The Importance of Body Composition in Cystic Fibrosis

The Importance of Body Composition in Cystic Fibrosis 150 150 Mary Bates, PhD

Lean mass deficits are common in pediatric patients with cystic fibrosis and associated with impaired lung and bone health. Now, experts are calling for increased use of body composition measurements in clinical care. 

In cystic fibrosis — a multisystem disorder characterized by progressive lung disease, pancreatic insufficiency, malabsorption and malnutrition — nutrition status is correlated with clinical outcomes and survival. While body mass index (BMI) is commonly used as a tool to reflect nutrition status, this measure has limitations, as it does not accurately reflect body composition.

“Increasingly, body composition, in addition to weight and BMI, has become more important in clinical medicine,” says Ala Shaikhkhalil, MD, an attending pediatric gastroenterologist and physician nutrition specialist at Nationwide Children’s. “Body composition has been tied to clinical outcomes in many disease processes, particularly cystic fibrosis.”

Although assessing body composition is now recommended in the 2020 U.S. Dietary Guidelines, there is a paucity of research on body composition in cystic fibrosis, especially in children.

To address this gap, Dr. Shaikhkhalil and colleagues conducted a retrospective review of over 100 pediatric patients with cystic fibrosis seen at Nationwide Children’s between 2015 and 2020. The researchers took advantage of data gathered from these patients’ dual-energy X-ray absorptiometry (DXA) scans. DXA scans are primarily used to monitor patients’ bone mineral density, but also provide information on their body composition. The research team extracted body composition parameters from the DXA scan reports and explored their relationship to clinical parameters including lung function, bone mineral density and hospital admissions.

Although this cohort of children with cystic fibrosis was relatively healthy (as defined by pulmonary function and BMIs), the researchers found a high prevalence of lean mass (sometimes referred to as fat-free mass) deficits. What’s more, the patients with fat-free mass deficits had lower lung and bone mineral density and tended to have more hospital admissions.

“We found that close to 40% of this cohort had fat-free mass deficits, and their lung function was approximately 10% lower than their counterparts without those deficits,” says Dr. Shaikhkhalil, who is also an associate professor of clinical pediatrics at The Ohio State University College of Medicine. “This size change in someone’s lung function in cystic fibrosis is extremely significant. If two people have ten points difference on their lung function, their clinical course can be very different.”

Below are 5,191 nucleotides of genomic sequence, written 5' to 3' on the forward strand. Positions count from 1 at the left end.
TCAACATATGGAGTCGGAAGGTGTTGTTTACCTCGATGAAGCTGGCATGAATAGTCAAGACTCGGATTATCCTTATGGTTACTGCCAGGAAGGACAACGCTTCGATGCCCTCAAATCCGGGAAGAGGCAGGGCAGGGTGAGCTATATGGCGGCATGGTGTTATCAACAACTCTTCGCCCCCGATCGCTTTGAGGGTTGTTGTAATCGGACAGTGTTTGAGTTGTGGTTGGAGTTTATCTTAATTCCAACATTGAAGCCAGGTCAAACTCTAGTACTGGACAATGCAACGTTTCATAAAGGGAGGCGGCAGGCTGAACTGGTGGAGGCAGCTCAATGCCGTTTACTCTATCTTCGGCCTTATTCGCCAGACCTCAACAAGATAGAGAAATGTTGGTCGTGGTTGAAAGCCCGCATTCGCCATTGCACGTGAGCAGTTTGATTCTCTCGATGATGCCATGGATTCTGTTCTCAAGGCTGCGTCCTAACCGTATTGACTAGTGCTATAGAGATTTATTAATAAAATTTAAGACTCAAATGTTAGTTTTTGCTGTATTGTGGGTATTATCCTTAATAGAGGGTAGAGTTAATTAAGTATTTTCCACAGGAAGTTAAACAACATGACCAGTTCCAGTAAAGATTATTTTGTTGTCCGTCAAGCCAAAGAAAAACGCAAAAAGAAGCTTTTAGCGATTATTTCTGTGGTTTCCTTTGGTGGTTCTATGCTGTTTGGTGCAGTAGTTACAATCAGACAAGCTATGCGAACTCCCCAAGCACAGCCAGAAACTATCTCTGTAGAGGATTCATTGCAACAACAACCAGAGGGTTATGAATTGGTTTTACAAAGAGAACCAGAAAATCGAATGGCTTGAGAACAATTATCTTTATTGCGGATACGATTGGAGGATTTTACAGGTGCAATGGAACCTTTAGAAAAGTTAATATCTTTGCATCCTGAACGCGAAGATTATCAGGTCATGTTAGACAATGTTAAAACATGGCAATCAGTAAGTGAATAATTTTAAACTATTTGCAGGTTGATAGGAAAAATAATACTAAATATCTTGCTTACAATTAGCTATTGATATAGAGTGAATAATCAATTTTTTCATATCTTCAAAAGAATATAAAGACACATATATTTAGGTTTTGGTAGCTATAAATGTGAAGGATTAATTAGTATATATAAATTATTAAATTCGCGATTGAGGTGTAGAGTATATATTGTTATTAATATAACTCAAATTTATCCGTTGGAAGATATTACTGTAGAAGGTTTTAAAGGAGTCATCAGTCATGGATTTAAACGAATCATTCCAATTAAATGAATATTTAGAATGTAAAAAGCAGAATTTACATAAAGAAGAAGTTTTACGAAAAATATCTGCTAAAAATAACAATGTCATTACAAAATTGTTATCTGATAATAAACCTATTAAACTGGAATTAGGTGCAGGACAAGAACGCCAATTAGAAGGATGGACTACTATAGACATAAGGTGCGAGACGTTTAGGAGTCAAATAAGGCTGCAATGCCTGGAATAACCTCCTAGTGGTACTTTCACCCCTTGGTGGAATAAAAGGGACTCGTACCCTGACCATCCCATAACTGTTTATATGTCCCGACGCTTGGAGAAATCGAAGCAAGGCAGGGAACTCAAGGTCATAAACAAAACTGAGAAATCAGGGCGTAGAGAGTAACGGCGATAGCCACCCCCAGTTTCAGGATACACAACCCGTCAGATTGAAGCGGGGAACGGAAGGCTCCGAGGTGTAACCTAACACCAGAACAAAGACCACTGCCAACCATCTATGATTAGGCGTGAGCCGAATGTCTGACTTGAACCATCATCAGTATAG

The results suggest that using BMI as the primary marker of nutrition status in patients with cystic fibrosis has limitations, says Susan Gemma, MS, RD, LD, a clinical dietitian in the Cystic Fibrosis Center at Nationwide Children’s and one of the study’s co-authors.

“Currently, if bone density is within the normal range, the standard of care for obtaining DXA scans is every five years after the age of 8 years,” she says. “If we incorporate assessing body composition into standard practice, we may be able to identify patients who may benefit from interventions earlier. These patients could receive recommendations to increase physical activity to minimize the fat-free mass deficits.”

The researchers conclude that it is time to view body composition as a marker of nutritional status in cystic fibrosis. They say that implementing measures of body composition into routine clinical practice is needed, whether that is with more regular DXA scans, biomarkers or some other tool. Once cystic fibrosis patients with fat-free mass deficits are identified, interventions based on nutrition or physical exercise can be initiated to help optimize health outcomes.



Ritchie H, Nahikian-Nelms M, Roberts K, Gemma S, Shaikhkhalil A. The prevalence of aberrations in body composition in pediatric cystic fibrosis patients and relationships with pulmonary function, bone mineral density, and hospitalizations. Journal of Cystic Fibrosis. 2021 Sep;20(5):837-842.







About the author

Mary a freelance science writer and blogger based in Boston. Her favorite topics include biology, psychology, neuroscience, ecology, and animal behavior. She has a BA in Biology-Psychology with a minor in English from Skidmore College in Saratoga Springs, NY, and a PhD from Brown University, where she researched bat echolocation and bullfrog chorusing.